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Abu Dhabi, UAEMonday 25 June 2018

A consumer-first principle has guided VAT implementation

Inevitable glitches are the prelude to benefits that will become apparent

The introduction of VAT, creating a robust new revenue stream, bolsters the government's ability to absorb the fluctuations in the hydrocarbon market.  Sarah Dea / The National
The introduction of VAT, creating a robust new revenue stream, bolsters the government's ability to absorb the fluctuations in the hydrocarbon market. Sarah Dea / The National

This week saw the first major milestone since the UAE introduced VAT at the start of this year. Wednesday marked the first filing deadline for all businesses registered to pay the five per cent levy on goods and services. What has stood out is the relative frictionlessness with which the UAE has managed to travel the distance from being a country without a tax regime to making VAT an everyday part of life here. Part of the reason for this is the government’s energetic efforts to prepare the country for the new tax ever since it was first announced. The transformation of the economic landscape to a necessary diversification from an oil-based economy has also been helped by an appreciation that there will be growing pains.

Like any economic overhaul, the implementation of VAT has not been entirely devoid of snags. Some unscrupulous businesses saw it as an opportunity to manipulate the prices of goods under the guise of obeying the new law. Reassuringly, they have felt the full force of the law with 15 businesses in Abu Dhabi alone shut down in the first month for hiking prices. Thousands of inspections have been carried out across all emirates to ensure customers’ rights are protected and that shops are not illegally rounding up and failing to give the right change, with consumer affairs inspectors scanning products every day to detect price manipulation by retailers. What has been reassuring has been the prominence of the customer-first principle throughout, coupled with a measure of leniency towards those struggling to adapt to sweeping changes.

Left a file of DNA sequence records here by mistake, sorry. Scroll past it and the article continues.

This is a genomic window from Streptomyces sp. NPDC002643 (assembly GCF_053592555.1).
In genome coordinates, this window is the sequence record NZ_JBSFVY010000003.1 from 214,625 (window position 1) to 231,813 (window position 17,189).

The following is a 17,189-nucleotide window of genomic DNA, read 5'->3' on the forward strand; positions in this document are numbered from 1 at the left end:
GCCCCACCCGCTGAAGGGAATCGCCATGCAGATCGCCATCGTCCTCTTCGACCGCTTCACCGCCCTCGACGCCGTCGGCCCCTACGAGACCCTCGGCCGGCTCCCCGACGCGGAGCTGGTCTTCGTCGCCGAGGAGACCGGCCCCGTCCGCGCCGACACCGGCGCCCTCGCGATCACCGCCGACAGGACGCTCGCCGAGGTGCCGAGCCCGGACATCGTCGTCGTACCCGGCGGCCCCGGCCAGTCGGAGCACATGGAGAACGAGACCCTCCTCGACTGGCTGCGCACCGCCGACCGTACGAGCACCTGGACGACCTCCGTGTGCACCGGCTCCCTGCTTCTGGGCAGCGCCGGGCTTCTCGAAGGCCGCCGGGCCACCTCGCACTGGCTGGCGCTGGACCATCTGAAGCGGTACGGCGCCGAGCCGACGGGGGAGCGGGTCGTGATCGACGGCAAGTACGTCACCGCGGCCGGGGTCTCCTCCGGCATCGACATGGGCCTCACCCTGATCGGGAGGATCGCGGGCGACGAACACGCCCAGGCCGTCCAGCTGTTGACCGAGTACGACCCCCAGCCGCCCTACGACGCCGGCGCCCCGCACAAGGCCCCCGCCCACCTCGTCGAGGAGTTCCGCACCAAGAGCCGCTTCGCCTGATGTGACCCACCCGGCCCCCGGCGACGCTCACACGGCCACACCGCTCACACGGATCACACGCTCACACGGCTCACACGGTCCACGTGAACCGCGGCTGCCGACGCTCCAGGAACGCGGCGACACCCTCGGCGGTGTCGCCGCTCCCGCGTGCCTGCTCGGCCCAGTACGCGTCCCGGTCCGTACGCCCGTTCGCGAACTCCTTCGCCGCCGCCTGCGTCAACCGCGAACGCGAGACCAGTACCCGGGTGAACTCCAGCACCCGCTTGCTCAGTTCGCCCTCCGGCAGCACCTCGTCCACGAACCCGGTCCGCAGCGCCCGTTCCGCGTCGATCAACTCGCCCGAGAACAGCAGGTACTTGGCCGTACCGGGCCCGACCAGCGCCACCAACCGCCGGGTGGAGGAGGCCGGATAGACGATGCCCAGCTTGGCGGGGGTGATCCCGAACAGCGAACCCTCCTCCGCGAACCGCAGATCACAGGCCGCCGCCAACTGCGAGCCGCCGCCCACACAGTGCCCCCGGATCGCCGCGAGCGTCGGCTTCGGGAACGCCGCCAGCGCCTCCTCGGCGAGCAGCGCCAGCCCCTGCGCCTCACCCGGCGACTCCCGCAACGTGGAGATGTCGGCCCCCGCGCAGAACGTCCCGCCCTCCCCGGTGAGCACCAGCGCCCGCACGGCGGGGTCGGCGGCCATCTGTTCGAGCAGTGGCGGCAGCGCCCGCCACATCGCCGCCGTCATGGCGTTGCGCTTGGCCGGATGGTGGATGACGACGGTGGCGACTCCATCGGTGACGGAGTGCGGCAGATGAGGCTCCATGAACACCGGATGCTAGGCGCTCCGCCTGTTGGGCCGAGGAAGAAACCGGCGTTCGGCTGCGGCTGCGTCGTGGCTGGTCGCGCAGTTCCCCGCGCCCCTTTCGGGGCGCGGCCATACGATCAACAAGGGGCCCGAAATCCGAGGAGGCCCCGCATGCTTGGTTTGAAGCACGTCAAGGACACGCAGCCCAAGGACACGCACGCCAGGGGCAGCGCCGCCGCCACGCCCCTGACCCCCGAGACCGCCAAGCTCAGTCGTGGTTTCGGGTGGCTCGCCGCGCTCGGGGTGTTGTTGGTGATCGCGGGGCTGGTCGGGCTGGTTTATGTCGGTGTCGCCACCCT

With about 260,000 out of an estimated 350,000 companies registering for VAT, many will have missed the first deadline and are struggling to come to grips with the bureaucratic requirements. Registration and tax returns were always going to be difficult for small and medium entities using manual accounting. The Federal Tax Authority responded by exempting businesses which had not yet registered for VAT from paying penalties and extending the deadline to register until April 30.

What is striking in both instances – of consumers exposed to risk by price-hiking businesses and businesses struggling to meet the deadline – is the urgency with which the government has responded. By embracing a responsive and dynamic rather than a rigid approach, the authorities are addressing and fixing the problems that inevitably arise in the wake of major changes. The minor glitches that we see today are the prelude to benefits that will become apparent to communities across the country in the years ahead as a significant portion of the income generated from VAT is ploughed back into local projects.